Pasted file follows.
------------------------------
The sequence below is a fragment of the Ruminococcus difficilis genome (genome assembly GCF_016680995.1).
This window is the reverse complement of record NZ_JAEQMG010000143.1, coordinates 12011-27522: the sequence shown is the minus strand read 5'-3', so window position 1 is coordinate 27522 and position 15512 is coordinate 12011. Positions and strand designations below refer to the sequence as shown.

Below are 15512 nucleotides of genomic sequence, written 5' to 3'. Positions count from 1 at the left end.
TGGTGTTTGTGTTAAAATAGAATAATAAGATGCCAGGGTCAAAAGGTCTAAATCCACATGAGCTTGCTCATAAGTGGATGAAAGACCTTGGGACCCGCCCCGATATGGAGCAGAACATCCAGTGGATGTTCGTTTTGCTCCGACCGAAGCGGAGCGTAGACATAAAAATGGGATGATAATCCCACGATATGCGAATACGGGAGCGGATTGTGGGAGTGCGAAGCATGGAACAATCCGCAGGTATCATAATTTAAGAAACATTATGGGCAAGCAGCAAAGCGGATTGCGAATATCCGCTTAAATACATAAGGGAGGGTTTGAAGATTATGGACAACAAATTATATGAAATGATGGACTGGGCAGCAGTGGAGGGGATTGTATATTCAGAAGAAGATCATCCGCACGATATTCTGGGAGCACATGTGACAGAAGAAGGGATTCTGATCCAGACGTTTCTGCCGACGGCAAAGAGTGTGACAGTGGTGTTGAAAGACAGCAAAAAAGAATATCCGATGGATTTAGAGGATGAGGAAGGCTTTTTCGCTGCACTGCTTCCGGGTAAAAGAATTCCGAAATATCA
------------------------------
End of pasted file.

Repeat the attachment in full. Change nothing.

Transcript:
The sequence below is a fragment of the Ruminococcus difficilis genome (genome assembly GCF_016680995.1).
This window is the reverse complement of record NZ_JAEQMG010000143.1, coordinates 12011-27522: the sequence shown is the minus strand read 5'-3', so window position 1 is coordinate 27522 and position 15512 is coordinate 12011. Positions and strand designations below refer to the sequence as shown.

Below are 15512 nucleotides of genomic sequence, written 5' to 3'. Positions count from 1 at the left end.
TGGTGTTTGTGTTAAAATAGAATAATAAGATGCCAGGGTCAAAAGGTCTAAATCCACATGAGCTTGCTCATAAGTGGATGAAAGACCTTGGGACCCGCCCCGATATGGAGCAGAACATCCAGTGGATGTTCGTTTTGCTCCGACCGAAGCGGAGCGTAGACATAAAAATGGGATGATAATCCCACGATATGCGAATACGGGAGCGGATTGTGGGAGTGCGAAGCATGGAACAATCCGCAGGTATCATAATTTAAGAAACATTATGGGCAAGCAGCAAAGCGGATTGCGAATATCCGCTTAAATACATAAGGGAGGGTTTGAAGATTATGGACAACAAATTATATGAAATGATGGACTGGGCAGCAGTGGAGGGGATTGTATATTCAGAAGAAGATCATCCGCACGATATTCTGGGAGCACATGTGACAGAAGAAGGGATTCTGATCCAGACGTTTCTGCCGACGGCAAAGAGTGTGACAGTGGTGTTGAAAGACAGCAAAAAAGAATATCCGATGGATTTAGAGGATGAGGAAGGCTTTTTCGCTGCACTGCTTCCGGGTAAAAGAATTCCGAAATATCA